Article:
In-situ Microwave-assisted Catalytic Upgrading of Heavy Oil: Experimental Validation and Effect of Catalyst Pore Structure on Activity

Research output: Contribution to journalArticle


  • Mohamed Adam
  • Hossein Anbari
  • John P. Robinson
  • Sean P. Rigby

Colleges, School and Institutes

External organisations

  • University of Nottingham


In-situ combustion alone may not provide sufficient heating for downhole, catalytic upgrading of heavy oil in the Toe-to-Heel Air Injection (THAI) process. In this study, a new microwave heating technique has been proposed as a strategy to provide the requisite heating. Microwave technology is alone able to provide rapid heating which can be targeted at the catalyst packing and/or the incoming oil in its immediate vicinity. It was demonstrated, contrary to previous assertions, that heavy oil can be heated directly with microwaves to 425°C, which is the temperature needed for successful catalytic upgrading, without the need for an additional microwave susceptor. Upgrading of > 3.2° API points, a reduction in viscosity to less than 100 cP, and > 12% reduction in sulfur content was achieved using commercially available hydrodesulfurization (HDS) catalyst. The HDS catalyst induced dehydrogenation, with nearly 20% hydrogen detected in the gas product. Hence, in THAI field settings, part of the oil-in-place could be sacrificed for dehydrogenation, with the produced hydrogen directed to aid hydrodesulfurization and improve upgrading. Further, this could provide a route for downhole hydrogen production, which can contribute to the efforts towards the hydrogen economy. A single, unified model of evolving catalyst structure was developed. The model incorporated the unusual gas sorption data, computerized x-ray tomography and electron microprobe characterization, as well as the reaction behavior. The proposed model also highlighted the significant impact of the particular catalyst fabrication process on the catalytic activity.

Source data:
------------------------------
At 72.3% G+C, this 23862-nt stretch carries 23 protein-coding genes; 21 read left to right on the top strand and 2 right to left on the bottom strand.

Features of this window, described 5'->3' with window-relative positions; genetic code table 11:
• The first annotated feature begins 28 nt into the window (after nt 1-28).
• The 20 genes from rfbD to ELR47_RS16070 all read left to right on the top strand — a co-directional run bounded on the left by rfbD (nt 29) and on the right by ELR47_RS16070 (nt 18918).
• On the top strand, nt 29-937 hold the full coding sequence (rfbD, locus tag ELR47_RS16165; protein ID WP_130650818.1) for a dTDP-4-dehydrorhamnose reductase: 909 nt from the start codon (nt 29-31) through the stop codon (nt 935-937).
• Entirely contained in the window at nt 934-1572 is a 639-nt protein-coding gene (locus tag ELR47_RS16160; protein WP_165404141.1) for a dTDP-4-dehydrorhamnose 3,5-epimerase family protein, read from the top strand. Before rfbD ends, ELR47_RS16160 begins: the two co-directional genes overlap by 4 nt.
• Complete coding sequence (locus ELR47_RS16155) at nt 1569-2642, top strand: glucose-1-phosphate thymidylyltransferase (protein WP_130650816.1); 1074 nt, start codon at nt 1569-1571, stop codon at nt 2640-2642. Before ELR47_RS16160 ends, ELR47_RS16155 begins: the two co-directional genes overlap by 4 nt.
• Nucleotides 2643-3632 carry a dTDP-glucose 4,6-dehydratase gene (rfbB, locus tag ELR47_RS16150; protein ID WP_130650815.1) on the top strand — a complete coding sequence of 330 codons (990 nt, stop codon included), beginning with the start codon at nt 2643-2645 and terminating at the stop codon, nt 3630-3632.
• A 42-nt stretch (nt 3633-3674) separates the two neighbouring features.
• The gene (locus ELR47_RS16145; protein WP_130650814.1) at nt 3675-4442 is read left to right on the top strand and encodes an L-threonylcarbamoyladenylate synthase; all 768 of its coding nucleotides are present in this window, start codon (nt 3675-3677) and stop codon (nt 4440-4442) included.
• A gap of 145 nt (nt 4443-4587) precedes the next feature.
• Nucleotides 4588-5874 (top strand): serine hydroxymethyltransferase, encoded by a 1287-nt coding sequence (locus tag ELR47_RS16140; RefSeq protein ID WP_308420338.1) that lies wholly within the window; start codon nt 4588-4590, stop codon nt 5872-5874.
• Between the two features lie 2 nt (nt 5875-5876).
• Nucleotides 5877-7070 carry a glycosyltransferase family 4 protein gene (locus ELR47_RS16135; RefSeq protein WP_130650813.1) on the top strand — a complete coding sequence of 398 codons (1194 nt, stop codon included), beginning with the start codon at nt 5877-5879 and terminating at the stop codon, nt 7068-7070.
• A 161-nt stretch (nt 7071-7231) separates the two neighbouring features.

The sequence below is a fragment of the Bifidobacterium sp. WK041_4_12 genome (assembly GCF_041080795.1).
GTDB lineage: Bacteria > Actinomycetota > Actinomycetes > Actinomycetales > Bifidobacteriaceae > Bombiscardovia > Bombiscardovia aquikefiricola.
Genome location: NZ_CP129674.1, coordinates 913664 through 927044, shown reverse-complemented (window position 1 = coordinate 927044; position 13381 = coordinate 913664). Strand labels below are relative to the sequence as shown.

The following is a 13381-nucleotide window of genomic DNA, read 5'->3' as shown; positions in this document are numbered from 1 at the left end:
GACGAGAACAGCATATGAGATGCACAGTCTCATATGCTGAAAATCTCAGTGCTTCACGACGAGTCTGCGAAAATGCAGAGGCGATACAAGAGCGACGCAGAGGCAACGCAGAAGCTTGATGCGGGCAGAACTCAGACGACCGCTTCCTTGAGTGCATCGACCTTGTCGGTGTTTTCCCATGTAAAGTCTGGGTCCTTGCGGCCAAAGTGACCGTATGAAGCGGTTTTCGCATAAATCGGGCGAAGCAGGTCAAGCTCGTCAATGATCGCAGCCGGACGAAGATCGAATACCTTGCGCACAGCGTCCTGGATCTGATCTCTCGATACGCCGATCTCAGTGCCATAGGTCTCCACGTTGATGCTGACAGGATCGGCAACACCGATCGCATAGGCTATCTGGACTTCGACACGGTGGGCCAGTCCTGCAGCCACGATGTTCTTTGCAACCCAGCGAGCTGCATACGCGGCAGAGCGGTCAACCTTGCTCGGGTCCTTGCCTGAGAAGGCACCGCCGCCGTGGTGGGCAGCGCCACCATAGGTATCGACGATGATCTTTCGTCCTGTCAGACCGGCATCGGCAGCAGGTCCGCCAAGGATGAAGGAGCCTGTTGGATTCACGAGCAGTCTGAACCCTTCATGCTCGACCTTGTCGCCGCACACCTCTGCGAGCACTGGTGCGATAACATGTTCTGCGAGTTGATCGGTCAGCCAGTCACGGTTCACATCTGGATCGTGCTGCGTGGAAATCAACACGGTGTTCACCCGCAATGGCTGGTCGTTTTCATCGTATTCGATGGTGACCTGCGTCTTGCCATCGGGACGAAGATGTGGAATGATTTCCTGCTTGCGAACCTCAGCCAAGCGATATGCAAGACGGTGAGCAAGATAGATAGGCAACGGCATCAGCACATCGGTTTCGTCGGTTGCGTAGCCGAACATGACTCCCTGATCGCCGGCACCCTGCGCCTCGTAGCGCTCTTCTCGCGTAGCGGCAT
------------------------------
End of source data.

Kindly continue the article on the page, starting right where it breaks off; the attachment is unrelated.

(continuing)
Original languageEnglish
JournalChemical Engineering Journal
Publication statusAccepted/In press - 15 Oct 2020


  • microwave heating, in-situ catalytic upgrading, heterogeneous catalysis, heavy oil, Catalyst characterisation